Shigeko and her son (Photo taken from the book)

Shigeko! rewrites “Atomic Bomb Maidens” as “Hiroshima Girls” in more than just name. While undergoing surgery in Tokyo and before their departure to the U.S., Japanese media referred to the group by the former moniker. However, Shigeko and the other young women didn’t much like that phrase — “As if there was nothing more to our lives than the atomic bomb.” Americans often called Shigeko and the others “Hiroshima Girls” instead, which made Shigeko feel more accepted as a person and free in her identity. The bombing of Hiroshima, the people she met, and her experiences in the U.S. all shaped Shigeko’s life, and all are given due weight in Shigeko!

Despite the scope of its story and open view of identity, Shigeko! sometimes lacks complexity. Perhaps simplicity is just a characteristic of children’s literature, but it occasionally feels like something is being left out of the book. Embracing more emotional and social complexity could, in turn, develop readers’ own nuanced understanding of the people and events the story describes.

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Interview with Anti-Nuclear Activist Mitsuhiro Hayashida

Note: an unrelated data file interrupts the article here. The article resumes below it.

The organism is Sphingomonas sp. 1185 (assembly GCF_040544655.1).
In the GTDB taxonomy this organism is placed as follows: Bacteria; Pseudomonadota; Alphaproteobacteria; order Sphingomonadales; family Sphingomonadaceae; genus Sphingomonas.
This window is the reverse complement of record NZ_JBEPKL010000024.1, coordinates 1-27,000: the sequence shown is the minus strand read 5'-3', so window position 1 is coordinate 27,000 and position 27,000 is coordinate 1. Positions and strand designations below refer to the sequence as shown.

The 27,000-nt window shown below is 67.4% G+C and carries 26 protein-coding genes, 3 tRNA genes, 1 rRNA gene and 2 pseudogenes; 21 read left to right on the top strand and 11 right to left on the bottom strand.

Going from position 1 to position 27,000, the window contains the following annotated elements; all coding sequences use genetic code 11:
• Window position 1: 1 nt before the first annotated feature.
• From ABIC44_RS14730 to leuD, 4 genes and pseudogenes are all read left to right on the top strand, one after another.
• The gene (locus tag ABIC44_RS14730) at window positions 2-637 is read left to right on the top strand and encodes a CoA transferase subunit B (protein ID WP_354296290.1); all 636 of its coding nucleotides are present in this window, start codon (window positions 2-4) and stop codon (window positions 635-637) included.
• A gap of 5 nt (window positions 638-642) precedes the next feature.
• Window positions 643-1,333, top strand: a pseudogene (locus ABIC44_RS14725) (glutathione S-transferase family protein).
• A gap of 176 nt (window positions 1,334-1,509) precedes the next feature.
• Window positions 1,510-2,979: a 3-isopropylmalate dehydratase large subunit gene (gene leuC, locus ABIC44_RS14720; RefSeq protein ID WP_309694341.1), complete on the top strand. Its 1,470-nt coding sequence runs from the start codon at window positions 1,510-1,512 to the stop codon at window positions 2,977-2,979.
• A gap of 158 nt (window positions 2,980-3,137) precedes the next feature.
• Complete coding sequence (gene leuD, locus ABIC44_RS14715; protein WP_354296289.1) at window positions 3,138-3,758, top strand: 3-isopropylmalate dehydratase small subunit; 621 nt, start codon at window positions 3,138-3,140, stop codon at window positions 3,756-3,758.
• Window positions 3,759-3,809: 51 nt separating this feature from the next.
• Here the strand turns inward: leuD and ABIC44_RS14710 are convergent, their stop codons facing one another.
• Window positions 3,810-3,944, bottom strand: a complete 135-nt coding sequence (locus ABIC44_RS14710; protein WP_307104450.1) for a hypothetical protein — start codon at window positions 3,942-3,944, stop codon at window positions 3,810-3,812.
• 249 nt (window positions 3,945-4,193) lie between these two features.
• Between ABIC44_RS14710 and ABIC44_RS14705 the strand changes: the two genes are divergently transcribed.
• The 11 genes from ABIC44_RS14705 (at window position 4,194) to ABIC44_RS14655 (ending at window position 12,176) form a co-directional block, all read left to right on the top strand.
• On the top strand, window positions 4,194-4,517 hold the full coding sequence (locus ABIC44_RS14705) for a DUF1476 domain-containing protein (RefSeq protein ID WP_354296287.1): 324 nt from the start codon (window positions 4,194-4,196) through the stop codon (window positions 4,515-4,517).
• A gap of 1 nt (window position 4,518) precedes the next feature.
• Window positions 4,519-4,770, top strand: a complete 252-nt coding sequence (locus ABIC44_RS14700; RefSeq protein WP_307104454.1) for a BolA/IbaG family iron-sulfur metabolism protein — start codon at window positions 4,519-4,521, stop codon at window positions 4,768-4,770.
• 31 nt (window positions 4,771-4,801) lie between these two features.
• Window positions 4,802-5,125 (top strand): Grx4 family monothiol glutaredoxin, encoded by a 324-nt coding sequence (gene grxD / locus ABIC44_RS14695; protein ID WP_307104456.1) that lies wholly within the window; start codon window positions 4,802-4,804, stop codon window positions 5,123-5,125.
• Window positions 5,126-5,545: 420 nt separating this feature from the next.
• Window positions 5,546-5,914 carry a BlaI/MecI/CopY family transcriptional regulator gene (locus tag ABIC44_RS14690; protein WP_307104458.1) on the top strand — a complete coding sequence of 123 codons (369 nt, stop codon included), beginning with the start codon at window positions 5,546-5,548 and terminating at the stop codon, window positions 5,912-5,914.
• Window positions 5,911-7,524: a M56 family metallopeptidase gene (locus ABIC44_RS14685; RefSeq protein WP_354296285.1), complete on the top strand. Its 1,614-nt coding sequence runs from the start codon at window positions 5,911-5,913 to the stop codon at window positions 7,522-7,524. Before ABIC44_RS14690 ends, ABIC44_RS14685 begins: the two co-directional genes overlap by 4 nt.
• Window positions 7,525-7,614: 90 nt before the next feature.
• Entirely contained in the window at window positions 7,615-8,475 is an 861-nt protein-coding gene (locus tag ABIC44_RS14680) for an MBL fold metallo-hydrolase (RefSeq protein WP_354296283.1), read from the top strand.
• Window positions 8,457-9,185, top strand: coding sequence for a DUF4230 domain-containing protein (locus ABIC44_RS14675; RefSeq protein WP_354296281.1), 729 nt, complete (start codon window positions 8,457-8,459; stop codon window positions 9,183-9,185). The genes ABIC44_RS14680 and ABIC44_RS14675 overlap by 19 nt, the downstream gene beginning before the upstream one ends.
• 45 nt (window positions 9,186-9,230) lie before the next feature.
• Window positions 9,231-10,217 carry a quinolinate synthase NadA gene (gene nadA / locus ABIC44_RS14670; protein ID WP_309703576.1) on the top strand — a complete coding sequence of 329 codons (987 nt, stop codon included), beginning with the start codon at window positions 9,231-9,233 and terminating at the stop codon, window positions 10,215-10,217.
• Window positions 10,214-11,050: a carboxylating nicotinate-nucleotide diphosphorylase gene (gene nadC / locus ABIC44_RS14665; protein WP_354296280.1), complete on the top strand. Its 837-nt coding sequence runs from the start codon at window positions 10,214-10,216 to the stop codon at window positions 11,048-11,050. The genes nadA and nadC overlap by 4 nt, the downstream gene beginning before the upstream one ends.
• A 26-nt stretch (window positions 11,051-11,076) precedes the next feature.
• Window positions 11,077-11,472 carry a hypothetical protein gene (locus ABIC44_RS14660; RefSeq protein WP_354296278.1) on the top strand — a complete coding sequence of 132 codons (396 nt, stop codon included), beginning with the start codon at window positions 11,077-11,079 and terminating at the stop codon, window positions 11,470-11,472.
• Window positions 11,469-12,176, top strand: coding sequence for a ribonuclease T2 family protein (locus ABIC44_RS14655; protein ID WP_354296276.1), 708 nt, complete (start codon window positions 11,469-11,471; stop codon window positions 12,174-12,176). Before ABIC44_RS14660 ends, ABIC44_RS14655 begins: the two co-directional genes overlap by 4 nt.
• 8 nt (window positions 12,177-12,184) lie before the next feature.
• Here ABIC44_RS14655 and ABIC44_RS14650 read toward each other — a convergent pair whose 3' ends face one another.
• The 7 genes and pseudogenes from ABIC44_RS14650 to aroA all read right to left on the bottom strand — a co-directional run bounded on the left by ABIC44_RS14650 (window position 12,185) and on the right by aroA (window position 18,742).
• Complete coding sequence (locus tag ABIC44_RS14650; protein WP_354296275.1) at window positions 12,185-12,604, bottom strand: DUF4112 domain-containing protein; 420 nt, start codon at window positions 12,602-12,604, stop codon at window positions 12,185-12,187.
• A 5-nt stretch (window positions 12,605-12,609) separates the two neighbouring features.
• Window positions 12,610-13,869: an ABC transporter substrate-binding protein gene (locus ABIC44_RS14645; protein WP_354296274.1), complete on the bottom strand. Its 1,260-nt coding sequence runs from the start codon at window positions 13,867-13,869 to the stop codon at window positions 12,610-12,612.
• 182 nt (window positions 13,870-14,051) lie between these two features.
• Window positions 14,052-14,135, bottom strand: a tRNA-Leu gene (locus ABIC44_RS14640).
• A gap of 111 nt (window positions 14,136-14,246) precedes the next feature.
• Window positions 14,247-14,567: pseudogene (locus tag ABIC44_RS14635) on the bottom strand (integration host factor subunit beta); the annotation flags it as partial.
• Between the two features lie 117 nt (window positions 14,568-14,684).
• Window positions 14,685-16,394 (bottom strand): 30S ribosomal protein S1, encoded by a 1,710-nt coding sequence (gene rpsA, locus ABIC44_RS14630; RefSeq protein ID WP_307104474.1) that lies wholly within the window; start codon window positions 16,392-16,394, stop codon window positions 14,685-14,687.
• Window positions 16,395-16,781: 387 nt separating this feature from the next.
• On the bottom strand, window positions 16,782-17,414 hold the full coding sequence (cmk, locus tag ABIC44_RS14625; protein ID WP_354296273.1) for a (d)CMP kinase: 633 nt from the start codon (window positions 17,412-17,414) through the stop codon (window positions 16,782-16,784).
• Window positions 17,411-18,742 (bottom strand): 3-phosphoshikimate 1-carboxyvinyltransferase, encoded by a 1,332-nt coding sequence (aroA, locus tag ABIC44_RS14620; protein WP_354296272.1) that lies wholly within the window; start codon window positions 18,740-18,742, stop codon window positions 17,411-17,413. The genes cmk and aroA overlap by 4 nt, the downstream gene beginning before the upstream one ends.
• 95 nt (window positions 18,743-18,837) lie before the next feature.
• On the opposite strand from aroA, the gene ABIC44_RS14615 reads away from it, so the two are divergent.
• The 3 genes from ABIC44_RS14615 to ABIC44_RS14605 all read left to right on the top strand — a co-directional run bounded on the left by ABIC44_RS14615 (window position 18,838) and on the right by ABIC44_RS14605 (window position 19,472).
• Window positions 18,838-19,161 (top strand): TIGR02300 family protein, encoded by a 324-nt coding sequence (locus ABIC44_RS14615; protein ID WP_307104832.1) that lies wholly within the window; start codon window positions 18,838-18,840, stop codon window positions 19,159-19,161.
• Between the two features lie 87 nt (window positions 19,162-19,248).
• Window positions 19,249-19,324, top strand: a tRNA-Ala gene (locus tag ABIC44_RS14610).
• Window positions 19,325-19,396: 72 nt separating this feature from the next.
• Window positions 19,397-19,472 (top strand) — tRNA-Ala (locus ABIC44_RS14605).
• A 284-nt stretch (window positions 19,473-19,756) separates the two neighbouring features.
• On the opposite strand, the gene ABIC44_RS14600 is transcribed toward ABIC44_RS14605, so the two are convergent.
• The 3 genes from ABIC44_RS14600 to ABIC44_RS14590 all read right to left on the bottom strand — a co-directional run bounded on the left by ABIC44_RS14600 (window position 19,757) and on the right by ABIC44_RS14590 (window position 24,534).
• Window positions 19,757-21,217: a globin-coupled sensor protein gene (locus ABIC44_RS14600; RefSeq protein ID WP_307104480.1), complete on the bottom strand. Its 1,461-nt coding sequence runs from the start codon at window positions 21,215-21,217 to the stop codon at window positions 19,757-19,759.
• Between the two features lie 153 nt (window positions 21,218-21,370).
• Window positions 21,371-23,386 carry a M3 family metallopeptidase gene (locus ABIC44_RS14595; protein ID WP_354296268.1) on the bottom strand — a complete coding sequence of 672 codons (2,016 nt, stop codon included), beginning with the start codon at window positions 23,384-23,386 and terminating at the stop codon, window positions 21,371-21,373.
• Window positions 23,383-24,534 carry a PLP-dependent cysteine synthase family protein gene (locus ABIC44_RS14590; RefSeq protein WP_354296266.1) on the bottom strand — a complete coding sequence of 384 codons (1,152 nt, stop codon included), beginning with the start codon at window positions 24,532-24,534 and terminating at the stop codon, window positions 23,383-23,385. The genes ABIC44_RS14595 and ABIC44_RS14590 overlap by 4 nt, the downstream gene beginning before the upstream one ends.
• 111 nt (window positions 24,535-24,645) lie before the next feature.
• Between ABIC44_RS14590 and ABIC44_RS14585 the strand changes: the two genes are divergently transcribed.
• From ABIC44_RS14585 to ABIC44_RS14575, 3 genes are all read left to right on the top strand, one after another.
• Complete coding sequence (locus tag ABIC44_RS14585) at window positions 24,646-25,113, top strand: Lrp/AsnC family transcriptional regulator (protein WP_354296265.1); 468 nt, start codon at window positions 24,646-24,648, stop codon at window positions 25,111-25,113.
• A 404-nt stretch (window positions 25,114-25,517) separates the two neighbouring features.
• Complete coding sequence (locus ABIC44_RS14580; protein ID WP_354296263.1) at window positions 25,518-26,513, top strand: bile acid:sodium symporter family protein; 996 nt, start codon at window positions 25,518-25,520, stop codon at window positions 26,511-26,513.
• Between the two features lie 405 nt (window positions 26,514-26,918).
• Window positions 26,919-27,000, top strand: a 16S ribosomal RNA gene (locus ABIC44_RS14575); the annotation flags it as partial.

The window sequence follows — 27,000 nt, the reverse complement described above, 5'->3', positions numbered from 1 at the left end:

Back in February, members of ANT-Hiroshima participated in a workshop about the current global anti-nuclear movement and Japan’s role therein. The workshop was led by Mitsuhiro Hayashida, activist and campaign leader of the Hibakusha Appeal. I later had the chance to interview Hayashida-san about his activities and some of his thoughts on the anti-nuclear movement. Thank you for taking the time to answer my questions, Hayashida-san!

Hayashida-san speaks at an event for Hibakusha Appeal.

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Please introduce yourself.

In Nagasaki, I served on the 10,000 High School Students Signature Campaign executive committee from my third year of middle school until graduating high school. In 2009, I went to the European UN Headquarters in Geneva as a High School Student Peace Ambassador with the same organization, and I also participated in the 2010 NPT Review Conference as a member of [the Nagasaki-based NGO] Global Citizens for the Abolition of Nuclear Weapons. After entering university, I was interested in learning more about nuclear power and the Act on the Protection of Specially Designated Secrets and other security-related laws; at that time some friends and I founded the Temporary Autonomous Zone (TAZ), Students Against Secret Protection Law (SASPL), and Students Emergency Action for Liberal Democracy (SEALDs). In 2015, I participated in the NPT Review Conference for a second time as the NPO Peace Depo’s youth representative. I’m currently working with hibakusha to demand a nuclear ban treaty.

Please introduce the activities you’re currently involved in. Why were you interested in them, and how did you start participating?